William James's truth
A concept may be abstracted from several perceptions, but that is only its origin. In regard to its meaning or its truth, William James proposed his Pragmatic Rule. This rule states that the meaning of a concept may always be found in some particular difference in the course of human experience which its being true will make (Some Problems of Philosophy, "Percept and Concept -- The Import of Concepts"). In order to understand the meaning of the concept and to discuss its importance, a concept may be tested by asking, "What sensible difference to anybody will its truth make?" There is only one criterion of a concept's meaning and only one test of its truth. That criterion or test is its consequences for human behavior.
In this way, James bypassed the controversy between rationalists and empiricists regarding the origin of concepts. Instead of solving their dispute, he ignored it. The rationalists had asserted that concepts are a revelation of Reason. Concepts are a glimpse of a different world, one which contains timeless truths in areas such as logic, mathematics, ethics, and aesthetics. By pure thought, humans can discover the relations that really exist among the parts of that divine world. On the other hand, the empiricists claimed that concepts were merely a distillation or abstraction from perceptions of the world of experience. Therefore, the significance of concepts depends solely on the perceptions that are its references. James's Pragmatic Rule does not connect the meaning of a concept with its origin. Instead, it relates the meaning to a concept's purpose, that is, its function, use, or result.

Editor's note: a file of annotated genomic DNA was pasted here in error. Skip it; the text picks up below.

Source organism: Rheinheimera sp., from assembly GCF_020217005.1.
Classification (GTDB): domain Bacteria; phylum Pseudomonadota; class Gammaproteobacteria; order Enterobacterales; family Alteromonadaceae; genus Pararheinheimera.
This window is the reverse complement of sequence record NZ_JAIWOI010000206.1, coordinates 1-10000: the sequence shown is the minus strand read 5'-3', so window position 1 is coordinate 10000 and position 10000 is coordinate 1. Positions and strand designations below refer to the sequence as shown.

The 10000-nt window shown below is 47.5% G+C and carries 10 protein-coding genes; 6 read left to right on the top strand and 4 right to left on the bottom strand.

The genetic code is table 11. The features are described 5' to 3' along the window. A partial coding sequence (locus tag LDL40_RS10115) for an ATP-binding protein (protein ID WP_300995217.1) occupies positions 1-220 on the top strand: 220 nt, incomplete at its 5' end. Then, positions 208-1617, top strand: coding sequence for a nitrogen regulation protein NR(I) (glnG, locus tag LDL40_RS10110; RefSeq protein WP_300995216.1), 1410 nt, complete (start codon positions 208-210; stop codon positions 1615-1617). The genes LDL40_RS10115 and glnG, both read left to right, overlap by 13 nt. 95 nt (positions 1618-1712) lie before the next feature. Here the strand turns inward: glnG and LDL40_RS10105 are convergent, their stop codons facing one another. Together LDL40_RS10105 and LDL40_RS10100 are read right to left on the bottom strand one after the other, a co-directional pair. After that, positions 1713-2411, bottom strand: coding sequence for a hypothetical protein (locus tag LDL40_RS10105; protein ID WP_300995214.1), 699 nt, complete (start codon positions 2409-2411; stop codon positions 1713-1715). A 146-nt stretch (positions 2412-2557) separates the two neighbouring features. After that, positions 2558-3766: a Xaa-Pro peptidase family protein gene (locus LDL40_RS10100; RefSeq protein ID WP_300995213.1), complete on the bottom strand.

Gilles Deleuze's definition of philosophy
According to Deleuze and Guattari's What Is Philosophy? (1991), philosophy is the activity of creating concepts. This creative activity differs from previous definitions of philosophy as simple reasoning, communication or contemplation of Universals. Concepts are specific to philosophy: science has got "percepts", and art "affects". A concept is always signed: thus, Descartes' Cogito or Kant's "transcendental". It is a singularity, not an universal, and connects itself with others concepts, on a "plane of immanence" traced by a particular philosophy. Concepts can jump from one plane of immanence to another, combining with other concepts and therefore engaging in a "becoming-Other".
The Ayn Rand Institute has disseminated the following information on Ayn Rand's understanding of human concept formation or 'conceptualization'.
"According to Objectivism, concepts are derived from and do refer to the facts of reality.
The mind at birth (as Aristotle first stated) is tabula rasa; there are no innate ideas. The senses are man's primary means of contact with reality; they give him the precondition of all subsequent knowledge, the evidence that something is. What the something is he discovers on the conceptual level of awareness.
Conceptualization is man's method of organizing sensory material. To form a concept, one isolates two or more similar concretes from the rest of one's perceptual field, and integrates them into a single mental unit, symbolized by a word. A concept subsumes an unlimited number of instances: the concretes one isolated, and all others (past, present, and future) which are similar to them.